Methods of Classifying Stock

1. ABC Analysis
Relates to the annual usage cost of a particular item. Generally 10 per cent of items account for nearly 70 per cent of usage value, Another 20-30 percent may account for 20 per cent of usage value and the balance 60 – 70 per cent accounts for 10 per cent of the usage value. Items are classified as per their usage value. ‗A‘ items costs approximately 60 – 70 per cent of the total inventory cost while they are less in number. ‗B‘ items cost 20-30 per cent of the total inventory cost while ‗C‘ class items are greater
in number and carry less than 10 per cent of the cost of the entire inventory.

2. VED Analysis
Related to the Vital, Essential, and Desirable status of inventory items. As the term implies, certain parts and items are considered to be vital for meeting operational requirements and this aspect is taken into consideration while making a forecast. While making a forecast, certain items and parts, which are considered as vital for meeting operational requirements, are considered. The modified version of this is the ABC analysis. VED analysis, takes into consideration both the value and criticality of each item. Continuous review is necessary for high value and critical items and thus is ordered in low quantities. Low value, least critical items are reviewed periodically and ordered in large quantities and have lower safety stock requirements.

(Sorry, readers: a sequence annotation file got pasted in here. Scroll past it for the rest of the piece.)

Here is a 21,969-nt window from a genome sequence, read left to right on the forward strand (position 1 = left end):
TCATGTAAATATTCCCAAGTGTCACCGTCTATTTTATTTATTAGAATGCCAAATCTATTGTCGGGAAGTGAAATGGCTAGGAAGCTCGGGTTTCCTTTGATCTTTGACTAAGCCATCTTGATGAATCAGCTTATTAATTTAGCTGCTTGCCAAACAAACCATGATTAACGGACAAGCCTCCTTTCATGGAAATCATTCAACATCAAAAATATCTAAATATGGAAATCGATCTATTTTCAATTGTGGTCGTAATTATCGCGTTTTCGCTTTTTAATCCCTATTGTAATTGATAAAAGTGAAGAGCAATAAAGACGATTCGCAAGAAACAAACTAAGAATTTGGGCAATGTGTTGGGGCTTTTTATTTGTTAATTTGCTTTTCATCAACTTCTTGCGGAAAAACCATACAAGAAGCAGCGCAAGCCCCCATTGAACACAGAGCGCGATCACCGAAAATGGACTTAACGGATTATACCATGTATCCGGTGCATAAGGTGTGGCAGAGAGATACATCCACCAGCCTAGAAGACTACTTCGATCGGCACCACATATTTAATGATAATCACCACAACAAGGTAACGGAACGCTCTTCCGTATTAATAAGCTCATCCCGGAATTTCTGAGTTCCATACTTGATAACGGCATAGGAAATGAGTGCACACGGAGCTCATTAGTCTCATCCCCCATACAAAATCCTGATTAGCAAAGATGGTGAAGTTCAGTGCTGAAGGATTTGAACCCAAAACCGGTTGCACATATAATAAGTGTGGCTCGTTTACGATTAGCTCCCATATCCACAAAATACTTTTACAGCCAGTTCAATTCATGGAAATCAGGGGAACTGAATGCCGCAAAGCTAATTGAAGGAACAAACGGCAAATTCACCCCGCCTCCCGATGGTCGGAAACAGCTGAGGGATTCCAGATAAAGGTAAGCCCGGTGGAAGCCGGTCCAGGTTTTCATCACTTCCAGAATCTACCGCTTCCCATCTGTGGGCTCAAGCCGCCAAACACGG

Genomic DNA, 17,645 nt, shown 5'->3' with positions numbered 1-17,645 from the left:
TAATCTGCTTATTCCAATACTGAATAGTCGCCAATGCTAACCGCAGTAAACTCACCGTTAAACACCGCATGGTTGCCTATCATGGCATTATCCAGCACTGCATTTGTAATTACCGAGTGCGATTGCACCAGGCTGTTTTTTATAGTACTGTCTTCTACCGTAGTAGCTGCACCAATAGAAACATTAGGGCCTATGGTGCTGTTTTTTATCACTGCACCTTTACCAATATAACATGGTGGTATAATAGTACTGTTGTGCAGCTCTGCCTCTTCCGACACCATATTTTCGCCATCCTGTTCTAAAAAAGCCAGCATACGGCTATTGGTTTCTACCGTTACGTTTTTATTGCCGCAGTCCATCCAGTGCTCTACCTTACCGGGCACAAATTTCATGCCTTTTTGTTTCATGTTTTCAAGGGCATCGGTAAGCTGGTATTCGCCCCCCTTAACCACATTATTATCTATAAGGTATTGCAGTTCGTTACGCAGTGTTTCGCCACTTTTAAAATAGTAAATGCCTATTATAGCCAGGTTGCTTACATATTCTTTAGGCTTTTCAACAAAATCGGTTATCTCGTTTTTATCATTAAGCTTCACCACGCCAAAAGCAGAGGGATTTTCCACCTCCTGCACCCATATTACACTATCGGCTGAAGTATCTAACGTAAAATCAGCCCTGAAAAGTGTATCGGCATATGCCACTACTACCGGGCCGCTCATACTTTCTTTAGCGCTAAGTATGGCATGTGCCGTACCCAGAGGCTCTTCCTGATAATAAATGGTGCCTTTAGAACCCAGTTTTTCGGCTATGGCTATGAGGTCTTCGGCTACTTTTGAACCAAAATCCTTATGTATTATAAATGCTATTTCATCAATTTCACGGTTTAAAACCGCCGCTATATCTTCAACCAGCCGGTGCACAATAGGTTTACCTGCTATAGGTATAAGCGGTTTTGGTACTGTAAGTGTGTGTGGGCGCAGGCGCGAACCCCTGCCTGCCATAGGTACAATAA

3. SAP analysis
Refers to Scarce, Available and Plenty analysis which allows to build into provision forecasts. The ordered quantity is governed by the scarcity factor. The guideline for procurement policy decisions would be the limitations in supply or the obsolescence of the firm in the near future.

4. FSN analysis
The Fast, Slow or Normal analysis determines the consumption pattern of each item. However, a realistic picture for procurement action will not be available from a consumption pattern where the production run is slowed down due to various other reasons.

5. SDE Classification
Classification based on the availability of an item. S items are scarce items, which needs to be imported and thus take a long time to obtain. D items are difficult to obtain, and E items are easily obtainable.

6. HML analysis
In this analysis, the classification of existing inventory is based on unit price of the items. They are classified as High price, Medium price and Low cost items. HML analysis is similar to ABC analysis except for the difference that instead of ‗‗usage value‘‘, ‗‗price value‘‘ criterion is used.

HML analysis helps to:
• Assess storage and security requirements
• To keep control over consumption at the departmental head level
• Determine the frequency of stock verification
• To evolve buying policies to control purchase
• To delegate authorities to different buyers to make petty cash purchase.

7. GOLF analysis
In this analysis, the classification of existing inventory is based sources of the items. They are classified as Government supply, Ordinarily available, Local availability and Foreign source of supply items.

8. SOS analysis
In this analysis, the classification of existing inventory is based on the nature of supply of items. They are classified as Seasonal and Off-Seasonal items.

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